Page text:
Books entertainment Review

Luna: New Moon by Ian McDonald

According to its Wikipedia entry, this novel has been called Game of Thrones in space. You can see what is meant by that: this is a novel about near-future industrial dynasties on a commercialised and privatised Moon. It’s about a murderous and deadly frontier where there is no law except contract law and where there are […]

Books Publishing Writing

An interview with the author

Frequently Arsed caught up with T O McKee, author of Class War: the teacher’s story, a novel about life in a bog-standard comprehensive academy school in 21st century Britain. We asked all the burning questions that readers want answered. First things first: why did you choose to publish under a pseudonym? It’s not because I’ve breached confidentiality […]

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A book: Class War

Update: fellow blogger Rashbre has put up a review of Class War, which has some interesting insights.  === I need to write a better blurb for it, but: it’s about Dave Coote, a teacher who’s struggling along in an academy school and facing up to the fact that the job is becoming impossible because of creeping […]

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Medusa’s Web by Tim Powers – Review

My favourite author* Tim Powers has released a new novel just four years after the last one (has it been so long, Tim?), which is very exciting. A new Powers is an event to savour, and you want to force yourself to read slowly so as not to use it all up. My copy is […]

Books entertainment music Review

Three reviews: Career of Evil, Introducing Darlene Love, and Cass County.

Career of Evil by Robert Galbraith (Cormoran Strike 3) I’ve noticed a certain amount of sniffiness coming from the direction of some established crime writers in reference to J K Rowling’s crime-writing alter-ego. It reminds me a little of the famous quote from Palm CEO Ed Colligan about Apple making a phone. “PC guys are […]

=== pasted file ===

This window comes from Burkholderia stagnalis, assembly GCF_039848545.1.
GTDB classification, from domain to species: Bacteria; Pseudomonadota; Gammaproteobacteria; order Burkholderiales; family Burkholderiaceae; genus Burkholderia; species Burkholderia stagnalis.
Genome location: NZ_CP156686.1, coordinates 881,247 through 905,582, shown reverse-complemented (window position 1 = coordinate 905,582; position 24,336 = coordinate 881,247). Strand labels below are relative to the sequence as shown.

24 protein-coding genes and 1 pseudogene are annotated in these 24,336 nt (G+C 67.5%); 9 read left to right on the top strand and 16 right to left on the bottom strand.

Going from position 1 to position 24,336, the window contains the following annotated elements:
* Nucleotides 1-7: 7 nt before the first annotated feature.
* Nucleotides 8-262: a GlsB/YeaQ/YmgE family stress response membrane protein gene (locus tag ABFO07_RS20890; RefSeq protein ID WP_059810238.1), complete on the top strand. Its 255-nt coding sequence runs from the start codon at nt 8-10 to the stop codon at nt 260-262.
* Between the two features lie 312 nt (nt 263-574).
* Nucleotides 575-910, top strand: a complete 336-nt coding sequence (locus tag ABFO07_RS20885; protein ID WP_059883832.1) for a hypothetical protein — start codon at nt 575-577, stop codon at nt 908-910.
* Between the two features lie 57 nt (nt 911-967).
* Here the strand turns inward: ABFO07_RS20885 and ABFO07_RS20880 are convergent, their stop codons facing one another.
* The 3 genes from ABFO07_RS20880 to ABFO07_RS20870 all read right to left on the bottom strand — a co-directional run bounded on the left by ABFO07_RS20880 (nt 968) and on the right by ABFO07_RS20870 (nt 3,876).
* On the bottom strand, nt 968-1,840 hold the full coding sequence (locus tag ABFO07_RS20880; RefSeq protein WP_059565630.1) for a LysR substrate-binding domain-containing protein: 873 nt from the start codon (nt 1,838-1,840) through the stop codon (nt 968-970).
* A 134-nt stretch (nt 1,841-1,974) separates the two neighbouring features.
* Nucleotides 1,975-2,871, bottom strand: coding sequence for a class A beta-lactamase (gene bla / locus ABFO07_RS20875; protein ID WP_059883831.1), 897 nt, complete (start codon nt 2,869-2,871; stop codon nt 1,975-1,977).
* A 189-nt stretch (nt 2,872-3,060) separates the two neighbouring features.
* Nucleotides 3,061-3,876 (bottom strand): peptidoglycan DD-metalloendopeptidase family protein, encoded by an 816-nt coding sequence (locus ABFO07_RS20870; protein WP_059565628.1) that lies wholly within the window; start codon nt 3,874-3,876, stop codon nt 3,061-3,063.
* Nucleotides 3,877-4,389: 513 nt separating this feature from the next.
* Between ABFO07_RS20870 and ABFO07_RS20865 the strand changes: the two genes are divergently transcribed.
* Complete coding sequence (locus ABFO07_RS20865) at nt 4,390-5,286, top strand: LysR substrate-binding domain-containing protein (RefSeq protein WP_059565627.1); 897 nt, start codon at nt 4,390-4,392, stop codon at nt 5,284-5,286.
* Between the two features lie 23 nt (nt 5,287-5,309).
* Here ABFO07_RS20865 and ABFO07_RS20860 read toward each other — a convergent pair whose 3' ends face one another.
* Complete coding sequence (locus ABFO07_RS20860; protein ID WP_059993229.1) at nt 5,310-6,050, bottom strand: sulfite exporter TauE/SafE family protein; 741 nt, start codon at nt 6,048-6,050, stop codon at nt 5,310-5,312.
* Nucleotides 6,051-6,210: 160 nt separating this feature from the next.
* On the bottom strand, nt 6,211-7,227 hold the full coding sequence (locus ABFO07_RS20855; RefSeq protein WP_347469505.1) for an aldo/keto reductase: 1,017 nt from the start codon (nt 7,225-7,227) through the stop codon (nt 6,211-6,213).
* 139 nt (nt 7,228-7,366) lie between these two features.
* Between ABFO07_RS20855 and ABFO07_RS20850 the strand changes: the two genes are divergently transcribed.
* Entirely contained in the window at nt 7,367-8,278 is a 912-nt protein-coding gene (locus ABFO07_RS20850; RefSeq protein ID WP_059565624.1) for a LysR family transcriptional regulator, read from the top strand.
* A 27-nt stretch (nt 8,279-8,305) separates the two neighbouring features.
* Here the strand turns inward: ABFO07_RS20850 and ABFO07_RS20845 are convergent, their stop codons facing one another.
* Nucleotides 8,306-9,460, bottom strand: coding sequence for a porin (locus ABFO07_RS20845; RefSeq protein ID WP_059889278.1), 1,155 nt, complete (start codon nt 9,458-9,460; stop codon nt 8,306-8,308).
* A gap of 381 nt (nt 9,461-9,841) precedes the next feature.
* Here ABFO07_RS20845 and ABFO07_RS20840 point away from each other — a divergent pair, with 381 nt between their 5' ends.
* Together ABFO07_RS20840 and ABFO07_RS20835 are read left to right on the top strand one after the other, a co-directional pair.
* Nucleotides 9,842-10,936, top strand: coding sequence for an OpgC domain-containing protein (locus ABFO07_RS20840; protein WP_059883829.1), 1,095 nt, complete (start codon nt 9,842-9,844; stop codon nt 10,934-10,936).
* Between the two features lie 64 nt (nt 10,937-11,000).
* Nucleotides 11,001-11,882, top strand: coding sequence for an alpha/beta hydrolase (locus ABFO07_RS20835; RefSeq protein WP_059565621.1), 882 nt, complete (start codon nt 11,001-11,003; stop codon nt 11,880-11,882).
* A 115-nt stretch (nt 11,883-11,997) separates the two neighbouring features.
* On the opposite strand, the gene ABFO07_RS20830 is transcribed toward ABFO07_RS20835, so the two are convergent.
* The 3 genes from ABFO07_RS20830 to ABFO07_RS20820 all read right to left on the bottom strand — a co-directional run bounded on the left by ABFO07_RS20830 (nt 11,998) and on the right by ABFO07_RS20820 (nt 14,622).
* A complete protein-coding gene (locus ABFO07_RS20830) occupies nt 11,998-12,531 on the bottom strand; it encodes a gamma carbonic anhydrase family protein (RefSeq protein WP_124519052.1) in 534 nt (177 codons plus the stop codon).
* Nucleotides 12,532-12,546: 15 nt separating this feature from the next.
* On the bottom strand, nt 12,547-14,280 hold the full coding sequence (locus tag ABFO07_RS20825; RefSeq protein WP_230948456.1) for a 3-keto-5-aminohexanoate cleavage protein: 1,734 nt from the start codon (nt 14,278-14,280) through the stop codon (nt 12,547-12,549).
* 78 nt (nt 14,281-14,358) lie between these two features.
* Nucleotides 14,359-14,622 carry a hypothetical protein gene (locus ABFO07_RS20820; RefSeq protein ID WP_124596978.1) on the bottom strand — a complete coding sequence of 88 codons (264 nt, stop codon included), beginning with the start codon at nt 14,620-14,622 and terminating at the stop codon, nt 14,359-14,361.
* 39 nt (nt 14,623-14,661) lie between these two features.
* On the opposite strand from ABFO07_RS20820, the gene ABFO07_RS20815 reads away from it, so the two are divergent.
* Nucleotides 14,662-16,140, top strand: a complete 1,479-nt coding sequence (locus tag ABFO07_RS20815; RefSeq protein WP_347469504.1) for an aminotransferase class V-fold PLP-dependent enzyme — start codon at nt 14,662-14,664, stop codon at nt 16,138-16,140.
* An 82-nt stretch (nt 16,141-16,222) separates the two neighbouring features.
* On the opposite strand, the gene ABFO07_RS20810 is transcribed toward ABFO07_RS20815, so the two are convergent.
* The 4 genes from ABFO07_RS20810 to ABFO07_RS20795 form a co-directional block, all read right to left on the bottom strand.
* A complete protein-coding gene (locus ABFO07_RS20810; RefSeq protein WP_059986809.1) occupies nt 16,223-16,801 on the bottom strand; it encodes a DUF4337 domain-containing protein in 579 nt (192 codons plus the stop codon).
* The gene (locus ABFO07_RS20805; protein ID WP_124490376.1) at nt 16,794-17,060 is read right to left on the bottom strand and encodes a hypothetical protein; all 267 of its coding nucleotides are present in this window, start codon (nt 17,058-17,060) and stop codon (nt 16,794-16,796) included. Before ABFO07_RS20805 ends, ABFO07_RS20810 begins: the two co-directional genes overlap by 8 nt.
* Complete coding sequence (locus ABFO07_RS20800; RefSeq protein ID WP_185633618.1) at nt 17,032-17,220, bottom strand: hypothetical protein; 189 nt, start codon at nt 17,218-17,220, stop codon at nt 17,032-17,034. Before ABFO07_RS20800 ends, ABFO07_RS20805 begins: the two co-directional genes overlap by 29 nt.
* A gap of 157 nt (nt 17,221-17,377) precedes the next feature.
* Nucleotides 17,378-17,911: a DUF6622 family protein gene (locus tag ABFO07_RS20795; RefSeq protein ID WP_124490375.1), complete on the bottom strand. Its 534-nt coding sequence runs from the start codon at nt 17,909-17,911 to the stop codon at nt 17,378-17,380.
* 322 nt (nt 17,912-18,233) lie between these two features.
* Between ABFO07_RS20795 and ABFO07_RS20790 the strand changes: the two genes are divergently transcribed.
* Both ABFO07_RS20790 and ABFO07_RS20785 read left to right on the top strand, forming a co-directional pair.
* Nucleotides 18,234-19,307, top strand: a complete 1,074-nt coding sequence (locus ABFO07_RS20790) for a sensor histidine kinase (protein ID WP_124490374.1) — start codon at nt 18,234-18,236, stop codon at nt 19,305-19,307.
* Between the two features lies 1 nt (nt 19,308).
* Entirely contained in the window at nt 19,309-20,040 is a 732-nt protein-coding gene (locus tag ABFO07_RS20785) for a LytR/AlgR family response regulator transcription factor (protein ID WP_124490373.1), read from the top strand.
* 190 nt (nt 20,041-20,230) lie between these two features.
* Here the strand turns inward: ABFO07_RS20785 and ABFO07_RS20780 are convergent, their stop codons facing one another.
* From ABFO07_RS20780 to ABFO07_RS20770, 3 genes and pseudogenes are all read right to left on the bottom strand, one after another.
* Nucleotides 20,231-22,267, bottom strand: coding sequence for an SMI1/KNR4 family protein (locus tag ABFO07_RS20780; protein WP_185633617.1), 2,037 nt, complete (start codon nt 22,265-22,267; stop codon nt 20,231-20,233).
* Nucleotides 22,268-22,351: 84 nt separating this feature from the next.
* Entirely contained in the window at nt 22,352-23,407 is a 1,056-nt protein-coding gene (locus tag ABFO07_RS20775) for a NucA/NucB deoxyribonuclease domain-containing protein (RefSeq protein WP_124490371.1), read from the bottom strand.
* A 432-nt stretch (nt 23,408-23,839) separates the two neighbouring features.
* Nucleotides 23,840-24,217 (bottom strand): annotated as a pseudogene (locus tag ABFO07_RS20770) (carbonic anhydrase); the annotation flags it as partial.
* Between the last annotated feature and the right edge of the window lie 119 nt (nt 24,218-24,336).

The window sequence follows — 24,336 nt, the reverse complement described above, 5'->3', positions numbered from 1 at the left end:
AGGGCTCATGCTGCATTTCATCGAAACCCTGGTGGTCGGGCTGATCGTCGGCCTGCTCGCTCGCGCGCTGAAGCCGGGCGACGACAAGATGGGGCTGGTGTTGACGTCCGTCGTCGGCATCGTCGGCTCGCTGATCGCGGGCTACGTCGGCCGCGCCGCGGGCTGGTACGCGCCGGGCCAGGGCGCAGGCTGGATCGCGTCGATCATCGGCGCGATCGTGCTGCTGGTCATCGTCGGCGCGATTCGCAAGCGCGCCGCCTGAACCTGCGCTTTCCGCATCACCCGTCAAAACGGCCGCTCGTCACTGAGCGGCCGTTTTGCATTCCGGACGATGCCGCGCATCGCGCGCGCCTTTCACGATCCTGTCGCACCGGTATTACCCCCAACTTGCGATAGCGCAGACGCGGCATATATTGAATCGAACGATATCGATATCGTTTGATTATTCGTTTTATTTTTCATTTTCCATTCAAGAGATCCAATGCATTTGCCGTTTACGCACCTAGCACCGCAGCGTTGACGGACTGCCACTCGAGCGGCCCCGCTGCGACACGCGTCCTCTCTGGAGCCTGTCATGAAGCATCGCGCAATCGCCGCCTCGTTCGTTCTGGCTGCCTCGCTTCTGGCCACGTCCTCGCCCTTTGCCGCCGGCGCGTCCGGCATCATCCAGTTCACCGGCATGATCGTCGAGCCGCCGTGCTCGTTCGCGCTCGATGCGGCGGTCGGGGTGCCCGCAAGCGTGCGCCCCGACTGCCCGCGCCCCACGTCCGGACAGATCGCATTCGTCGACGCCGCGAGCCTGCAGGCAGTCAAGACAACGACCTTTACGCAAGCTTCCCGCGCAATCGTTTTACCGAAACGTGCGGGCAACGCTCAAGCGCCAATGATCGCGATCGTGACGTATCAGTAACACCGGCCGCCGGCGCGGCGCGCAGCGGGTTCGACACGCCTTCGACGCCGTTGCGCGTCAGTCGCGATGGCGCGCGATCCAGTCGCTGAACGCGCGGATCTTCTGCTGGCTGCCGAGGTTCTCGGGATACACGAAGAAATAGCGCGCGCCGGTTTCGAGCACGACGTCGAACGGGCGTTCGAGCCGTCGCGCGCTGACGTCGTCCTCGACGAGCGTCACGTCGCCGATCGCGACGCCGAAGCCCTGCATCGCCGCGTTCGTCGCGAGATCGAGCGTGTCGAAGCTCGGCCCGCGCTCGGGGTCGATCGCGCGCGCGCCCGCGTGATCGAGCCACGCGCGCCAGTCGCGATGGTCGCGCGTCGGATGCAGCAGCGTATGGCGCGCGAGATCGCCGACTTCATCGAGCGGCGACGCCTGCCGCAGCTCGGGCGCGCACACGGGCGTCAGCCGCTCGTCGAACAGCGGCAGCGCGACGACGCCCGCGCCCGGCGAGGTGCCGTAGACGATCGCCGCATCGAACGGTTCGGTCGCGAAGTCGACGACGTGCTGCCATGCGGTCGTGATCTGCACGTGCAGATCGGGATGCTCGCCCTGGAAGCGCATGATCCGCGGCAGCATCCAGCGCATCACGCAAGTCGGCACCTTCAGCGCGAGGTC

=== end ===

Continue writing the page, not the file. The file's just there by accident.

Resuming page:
Canada by Richard Ford (review)

Literary fiction is not really my genre, but in straitened circumstances (in France without enough to read) I picked this up, along with some others, in the Belfort Fnac. Although this 2012 novel features both a bank robbery and a double murder, you can tell it’s not really in the crime genre, because the focus […]

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The Three-Body Problem by Cixin Liu – Review

The hyphen in the title is important, of course. Without it, you could be forgiven for thinking of this as some kind of thriller, in which a killer has the problem of disposing of three bodies. The hyphenated title refers to the problem of calculating the chaotic orbits and relative positions of three massive objects […]


The Goblin Emperor by Katherine Addison

It’s not what you think it’s going to be. Those are the words you’ll hear frequently in connection with the Nebula/Hugo-nominated The Goblin Emperor, Katherine Addison’s novel of court intrigue against the steampunk backdrop of a fantasy kingdom of goblins and elves. (Which immediately puts me in mind of Woody Allen’s ‘The Ransom Note‘ routine, in […]

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On re-reading Tim Powers’ Declare – again

Mild spoiler alert. I know the novel inside out and back to front by now, but every time I pull it off the shelf, I am soon lost in the pleasure of its familiarity. Declare is my desert island, indeed my dessert island book, and my love for it is as deep as my love […]

Publishing Writing

Adventures in self-publishing: unanswered questions

Light spoiler alert. In the opening scene of The Obald, one of the lead characters, while in the shower, hears a song she likes on the radio—but misses the artist name and title. This little mystery hints at something larger.  The story begins near the ending, in 2013, and then rewinds to 1983.  The 1983 […]